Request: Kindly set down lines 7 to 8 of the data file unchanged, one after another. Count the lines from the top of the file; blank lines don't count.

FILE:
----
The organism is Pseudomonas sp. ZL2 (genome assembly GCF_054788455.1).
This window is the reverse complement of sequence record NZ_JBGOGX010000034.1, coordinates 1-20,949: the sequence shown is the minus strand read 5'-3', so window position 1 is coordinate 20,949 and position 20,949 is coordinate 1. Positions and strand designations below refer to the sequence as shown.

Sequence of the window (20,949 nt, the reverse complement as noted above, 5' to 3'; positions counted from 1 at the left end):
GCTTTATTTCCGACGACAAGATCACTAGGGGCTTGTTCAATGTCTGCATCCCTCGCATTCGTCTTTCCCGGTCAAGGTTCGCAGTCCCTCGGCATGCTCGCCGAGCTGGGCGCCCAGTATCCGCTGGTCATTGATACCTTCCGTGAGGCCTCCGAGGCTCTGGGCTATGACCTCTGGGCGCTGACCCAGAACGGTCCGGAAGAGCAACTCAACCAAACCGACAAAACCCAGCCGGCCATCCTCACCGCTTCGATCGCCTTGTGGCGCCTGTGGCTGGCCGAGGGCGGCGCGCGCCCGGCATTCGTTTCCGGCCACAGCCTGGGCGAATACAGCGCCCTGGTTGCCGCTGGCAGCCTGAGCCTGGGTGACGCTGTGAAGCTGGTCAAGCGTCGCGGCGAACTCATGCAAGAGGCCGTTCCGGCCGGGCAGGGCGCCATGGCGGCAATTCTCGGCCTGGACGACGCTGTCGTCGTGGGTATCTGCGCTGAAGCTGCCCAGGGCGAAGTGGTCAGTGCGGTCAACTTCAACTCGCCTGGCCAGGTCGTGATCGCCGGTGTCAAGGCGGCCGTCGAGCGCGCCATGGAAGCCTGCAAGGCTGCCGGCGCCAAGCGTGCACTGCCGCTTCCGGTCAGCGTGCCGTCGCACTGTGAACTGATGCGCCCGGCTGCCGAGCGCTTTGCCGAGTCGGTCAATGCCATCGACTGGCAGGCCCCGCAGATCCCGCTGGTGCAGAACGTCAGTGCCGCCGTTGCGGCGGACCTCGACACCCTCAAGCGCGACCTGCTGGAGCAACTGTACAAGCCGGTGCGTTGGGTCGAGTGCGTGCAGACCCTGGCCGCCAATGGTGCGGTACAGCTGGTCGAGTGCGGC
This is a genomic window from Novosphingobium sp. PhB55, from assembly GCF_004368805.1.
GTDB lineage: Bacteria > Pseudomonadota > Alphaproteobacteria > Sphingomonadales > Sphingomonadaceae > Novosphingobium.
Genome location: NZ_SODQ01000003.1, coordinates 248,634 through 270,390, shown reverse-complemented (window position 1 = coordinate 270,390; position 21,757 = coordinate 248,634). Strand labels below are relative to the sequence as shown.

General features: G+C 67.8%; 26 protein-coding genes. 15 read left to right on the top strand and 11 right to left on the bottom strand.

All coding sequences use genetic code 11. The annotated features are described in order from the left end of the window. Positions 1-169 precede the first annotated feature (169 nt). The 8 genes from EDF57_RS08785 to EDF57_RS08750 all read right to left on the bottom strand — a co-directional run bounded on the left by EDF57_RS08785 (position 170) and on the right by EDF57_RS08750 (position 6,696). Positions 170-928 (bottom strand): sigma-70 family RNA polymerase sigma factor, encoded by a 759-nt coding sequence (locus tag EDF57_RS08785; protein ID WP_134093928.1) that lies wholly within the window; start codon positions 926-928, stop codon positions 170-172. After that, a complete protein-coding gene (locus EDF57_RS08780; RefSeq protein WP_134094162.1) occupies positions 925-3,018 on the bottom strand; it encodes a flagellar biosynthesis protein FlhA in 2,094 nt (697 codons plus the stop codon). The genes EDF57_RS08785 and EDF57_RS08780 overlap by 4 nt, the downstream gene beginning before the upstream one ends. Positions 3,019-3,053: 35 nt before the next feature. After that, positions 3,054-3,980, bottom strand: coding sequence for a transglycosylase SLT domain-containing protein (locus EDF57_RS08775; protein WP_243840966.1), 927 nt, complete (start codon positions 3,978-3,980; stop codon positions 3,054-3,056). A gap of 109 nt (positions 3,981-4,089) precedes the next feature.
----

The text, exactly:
Genome location: NZ_SODQ01000003.1, coordinates 248,634 through 270,390, shown reverse-complemented (window position 1 = coordinate 270,390; position 21,757 = coordinate 248,634). Strand labels below are relative to the sequence as shown.

General features: G+C 67.8%; 26 protein-coding genes. 15 read left to right on the top strand and 11 right to left on the bottom strand.